The Commission issued a final adjudication and order again denying the Application under Section 604(a)(14) of the RELRA and Section 9124(c)(1) of the Criminal Records Act. The Commission noted that although Applicant asked the Commission to accept that he was now honest and trustworthy and he provided work performance appraisals completed for HCR ManorCare, the evaluations were from 2004 and 2005, one to two years prior to the time he ceased being employed
Applicant’s girlfriend, Susan Ballard, testified on behalf of Applicant stating that she had known him for seven years and believed he was a hard worker, he was of fine moral character, and he would be a fine real estate agent because she did not question his integrity or honesty.
by that employer, and Applicant did not provide an explanation as to why he was terminated from HCR ManorCare.
Regarding Applicant’s conviction, the Commission stated: While Applicant asks the Commission to believe that he did not know that the car was stolen when he purchased it since he did not ask to see the seller’s driver’s license, it strains credulity to believe that Applicant thought that his cash car purchase was on the up-and-up. Further, even if the Commission accepts this testimony as naivety at the time the car was purchased, Applicant displayed untrustworthiness when he learned from the seller’s grandmother that the seller was in jail and that he would not be receiving a title for the car. Instead of turning the car over to the police, Applicant continued using it, and the insurance, as if they were his. Having turned a blind eye to this fraud, the Commission cannot conclude that Applicant meets the standards for licensure.
(Commission’s September 17, 2010 decision at 9.) It is from this decision that Applicant has filed his appeal to our Court.5
Applicant contends that the Commission’s findings of fact are not supported by the evidence because it based its decision on one incident that occurred 10 years ago, “which was the unintentional purchase of a stolen vehicle (which led to the conviction for receiving stolen property) and is not equivalent to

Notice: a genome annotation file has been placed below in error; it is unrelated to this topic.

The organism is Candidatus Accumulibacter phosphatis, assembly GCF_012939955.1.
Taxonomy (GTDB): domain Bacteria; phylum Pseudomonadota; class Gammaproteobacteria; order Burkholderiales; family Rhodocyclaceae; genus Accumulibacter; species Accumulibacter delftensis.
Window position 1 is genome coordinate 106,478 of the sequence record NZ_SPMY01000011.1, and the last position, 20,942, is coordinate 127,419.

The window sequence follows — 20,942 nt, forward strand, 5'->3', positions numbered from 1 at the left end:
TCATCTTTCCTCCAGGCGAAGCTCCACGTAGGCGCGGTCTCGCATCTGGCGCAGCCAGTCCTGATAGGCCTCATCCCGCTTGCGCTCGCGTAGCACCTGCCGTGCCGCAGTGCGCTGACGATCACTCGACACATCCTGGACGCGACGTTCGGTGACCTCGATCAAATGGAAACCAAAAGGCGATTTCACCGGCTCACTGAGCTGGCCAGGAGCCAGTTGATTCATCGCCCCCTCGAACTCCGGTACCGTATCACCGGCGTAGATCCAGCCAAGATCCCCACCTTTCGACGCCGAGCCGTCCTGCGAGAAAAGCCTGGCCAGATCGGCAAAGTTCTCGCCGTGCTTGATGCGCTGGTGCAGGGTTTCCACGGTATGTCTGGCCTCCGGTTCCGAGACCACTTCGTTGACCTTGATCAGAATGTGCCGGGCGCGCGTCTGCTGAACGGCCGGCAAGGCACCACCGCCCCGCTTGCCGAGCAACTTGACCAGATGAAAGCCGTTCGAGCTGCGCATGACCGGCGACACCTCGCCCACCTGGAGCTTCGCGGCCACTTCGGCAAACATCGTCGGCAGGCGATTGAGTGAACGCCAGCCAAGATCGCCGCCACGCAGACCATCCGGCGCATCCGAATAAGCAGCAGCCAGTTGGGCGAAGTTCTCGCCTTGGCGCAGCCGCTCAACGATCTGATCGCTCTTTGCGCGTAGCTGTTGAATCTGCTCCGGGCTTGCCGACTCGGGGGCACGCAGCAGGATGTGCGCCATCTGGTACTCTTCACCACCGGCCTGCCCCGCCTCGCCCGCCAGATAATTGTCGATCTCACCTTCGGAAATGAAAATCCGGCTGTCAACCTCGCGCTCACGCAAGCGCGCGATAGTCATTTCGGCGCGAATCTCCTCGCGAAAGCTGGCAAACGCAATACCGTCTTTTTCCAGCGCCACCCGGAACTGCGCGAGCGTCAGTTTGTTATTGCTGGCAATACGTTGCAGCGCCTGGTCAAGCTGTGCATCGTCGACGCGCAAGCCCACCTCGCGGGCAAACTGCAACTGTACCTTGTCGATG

Our scope of review is limited to determining whether the Commission committed an abuse of discretion, an error of law or made findings of fact which were not supported by substantial evidence. Pivirotto v. State Real Estate Commission, 554 A.2d 179 (Pa. Cmwlth. 1989).
theft. [However,] he has never been accused of, charged with or convicted of theft.” (Applicant’s brief at 9.) Applicant then contends that the Commission ignored his character and integrity that has been exhibited in the past 10 years and that led to a biased decision being made.
Not only is the crime of receiving stolen property a theft crime, see 18 Pa. C.S. §3924 – receiving stolen property, but Applicant pled guilty to a third degree felony of receiving stolen property. He may not collaterally attack his criminal plea or suggest that he did not commit the crime for which he pled guilty at this point in time. Denier v. State Board of Medicine, Bureau of Professional and Occupational Affairs, 683 A.2d 949 (Pa. Cmwlth. 1996). Consequently, his argument that his unintentional purchase of a stolen vehicle is not a “theft” is meritless.
As for Applicant’s character, Section 501 of the RELRA provides: (a) Licenses shall be granted only to and renewed only for persons who bear a good reputation for honesty, trustworthiness, integrity and competence to transact the business of broker, salesperson,…..and in such manner as to safeguard the interest of the public and only after satisfactory proof of such qualifications has been presented to the commission as it shall by regulation require.